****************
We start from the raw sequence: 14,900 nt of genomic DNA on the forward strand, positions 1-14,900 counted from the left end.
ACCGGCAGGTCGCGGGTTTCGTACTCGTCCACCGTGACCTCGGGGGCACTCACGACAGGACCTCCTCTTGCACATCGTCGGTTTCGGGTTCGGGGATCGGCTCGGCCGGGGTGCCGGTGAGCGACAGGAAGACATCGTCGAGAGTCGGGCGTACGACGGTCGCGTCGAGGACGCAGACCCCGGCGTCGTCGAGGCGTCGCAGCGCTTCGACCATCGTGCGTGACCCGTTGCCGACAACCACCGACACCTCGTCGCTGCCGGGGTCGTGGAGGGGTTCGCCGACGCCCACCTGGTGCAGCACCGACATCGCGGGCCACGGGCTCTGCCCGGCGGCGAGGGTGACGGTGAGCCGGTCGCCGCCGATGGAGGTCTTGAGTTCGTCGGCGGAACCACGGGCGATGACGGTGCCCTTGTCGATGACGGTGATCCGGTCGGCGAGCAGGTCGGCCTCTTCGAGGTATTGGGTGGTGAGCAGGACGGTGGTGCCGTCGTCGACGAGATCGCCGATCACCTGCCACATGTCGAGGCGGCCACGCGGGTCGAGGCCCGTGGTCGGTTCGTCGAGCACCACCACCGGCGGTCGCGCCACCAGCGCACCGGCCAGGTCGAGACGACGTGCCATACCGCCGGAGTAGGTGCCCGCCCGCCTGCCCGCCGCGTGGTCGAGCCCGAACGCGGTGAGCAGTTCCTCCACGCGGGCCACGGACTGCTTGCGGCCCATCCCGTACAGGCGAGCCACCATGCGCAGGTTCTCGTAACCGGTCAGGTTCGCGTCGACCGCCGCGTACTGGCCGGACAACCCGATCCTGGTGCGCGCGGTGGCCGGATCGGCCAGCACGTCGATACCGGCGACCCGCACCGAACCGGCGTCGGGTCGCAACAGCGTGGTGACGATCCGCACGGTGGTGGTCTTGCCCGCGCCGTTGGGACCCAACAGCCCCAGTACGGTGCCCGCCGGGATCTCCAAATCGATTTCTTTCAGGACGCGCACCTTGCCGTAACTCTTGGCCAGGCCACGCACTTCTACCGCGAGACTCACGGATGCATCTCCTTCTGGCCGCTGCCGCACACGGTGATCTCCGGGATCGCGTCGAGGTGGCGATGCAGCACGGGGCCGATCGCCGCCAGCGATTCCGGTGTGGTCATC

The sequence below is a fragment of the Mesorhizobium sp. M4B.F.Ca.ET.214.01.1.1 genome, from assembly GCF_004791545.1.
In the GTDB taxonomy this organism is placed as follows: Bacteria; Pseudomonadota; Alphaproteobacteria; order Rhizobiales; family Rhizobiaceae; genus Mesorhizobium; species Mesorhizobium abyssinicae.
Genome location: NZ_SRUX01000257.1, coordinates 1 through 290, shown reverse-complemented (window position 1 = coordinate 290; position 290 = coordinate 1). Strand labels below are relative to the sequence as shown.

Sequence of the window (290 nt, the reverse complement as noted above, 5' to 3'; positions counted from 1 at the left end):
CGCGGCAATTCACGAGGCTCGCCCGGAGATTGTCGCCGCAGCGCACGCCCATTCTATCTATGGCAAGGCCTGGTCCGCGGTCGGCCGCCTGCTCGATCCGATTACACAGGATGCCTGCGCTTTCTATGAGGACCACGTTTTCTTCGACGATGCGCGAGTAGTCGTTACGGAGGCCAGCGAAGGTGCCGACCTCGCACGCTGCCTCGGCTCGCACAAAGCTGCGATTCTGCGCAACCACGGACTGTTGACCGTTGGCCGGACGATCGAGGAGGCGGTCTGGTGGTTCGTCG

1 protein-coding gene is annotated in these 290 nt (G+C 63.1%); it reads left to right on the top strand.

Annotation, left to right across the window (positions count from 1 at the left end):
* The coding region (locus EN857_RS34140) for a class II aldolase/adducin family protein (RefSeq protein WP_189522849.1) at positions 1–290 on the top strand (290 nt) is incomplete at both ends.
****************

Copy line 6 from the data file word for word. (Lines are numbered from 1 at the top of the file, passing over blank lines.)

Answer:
Sequence of the window (290 nt, the reverse complement as noted above, 5' to 3'; positions counted from 1 at the left end):